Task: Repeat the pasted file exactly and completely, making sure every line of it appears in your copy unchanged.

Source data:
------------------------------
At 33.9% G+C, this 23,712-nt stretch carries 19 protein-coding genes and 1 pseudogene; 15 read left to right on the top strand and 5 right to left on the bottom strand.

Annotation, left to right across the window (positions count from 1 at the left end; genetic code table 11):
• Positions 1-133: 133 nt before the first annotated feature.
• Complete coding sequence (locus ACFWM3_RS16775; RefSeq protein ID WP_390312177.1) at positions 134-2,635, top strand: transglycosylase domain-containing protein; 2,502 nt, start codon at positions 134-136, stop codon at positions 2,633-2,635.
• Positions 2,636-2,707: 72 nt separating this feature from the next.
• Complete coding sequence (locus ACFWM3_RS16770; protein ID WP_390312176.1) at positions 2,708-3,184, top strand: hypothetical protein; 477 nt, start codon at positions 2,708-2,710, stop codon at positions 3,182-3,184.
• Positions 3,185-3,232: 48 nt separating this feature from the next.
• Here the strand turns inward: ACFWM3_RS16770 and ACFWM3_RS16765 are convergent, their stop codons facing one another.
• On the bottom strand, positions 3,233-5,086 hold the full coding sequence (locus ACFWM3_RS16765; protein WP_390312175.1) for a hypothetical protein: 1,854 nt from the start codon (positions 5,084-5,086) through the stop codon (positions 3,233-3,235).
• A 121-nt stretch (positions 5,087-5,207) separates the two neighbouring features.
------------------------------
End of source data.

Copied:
At 33.9% G+C, this 23,712-nt stretch carries 19 protein-coding genes and 1 pseudogene; 15 read left to right on the top strand and 5 right to left on the bottom strand.

Annotation, left to right across the window (positions count from 1 at the left end; genetic code table 11):
• Positions 1-133: 133 nt before the first annotated feature.
• Complete coding sequence (locus ACFWM3_RS16775; RefSeq protein ID WP_390312177.1) at positions 134-2,635, top strand: transglycosylase domain-containing protein; 2,502 nt, start codon at positions 134-136, stop codon at positions 2,633-2,635.
• Positions 2,636-2,707: 72 nt separating this feature from the next.
• Complete coding sequence (locus ACFWM3_RS16770; protein ID WP_390312176.1) at positions 2,708-3,184, top strand: hypothetical protein; 477 nt, start codon at positions 2,708-2,710, stop codon at positions 3,182-3,184.
• Positions 3,185-3,232: 48 nt separating this feature from the next.
• Here the strand turns inward: ACFWM3_RS16770 and ACFWM3_RS16765 are convergent, their stop codons facing one another.
• On the bottom strand, positions 3,233-5,086 hold the full coding sequence (locus ACFWM3_RS16765; protein WP_390312175.1) for a hypothetical protein: 1,854 nt from the start codon (positions 5,084-5,086) through the stop codon (positions 3,233-3,235).
• A 121-nt stretch (positions 5,087-5,207) separates the two neighbouring features.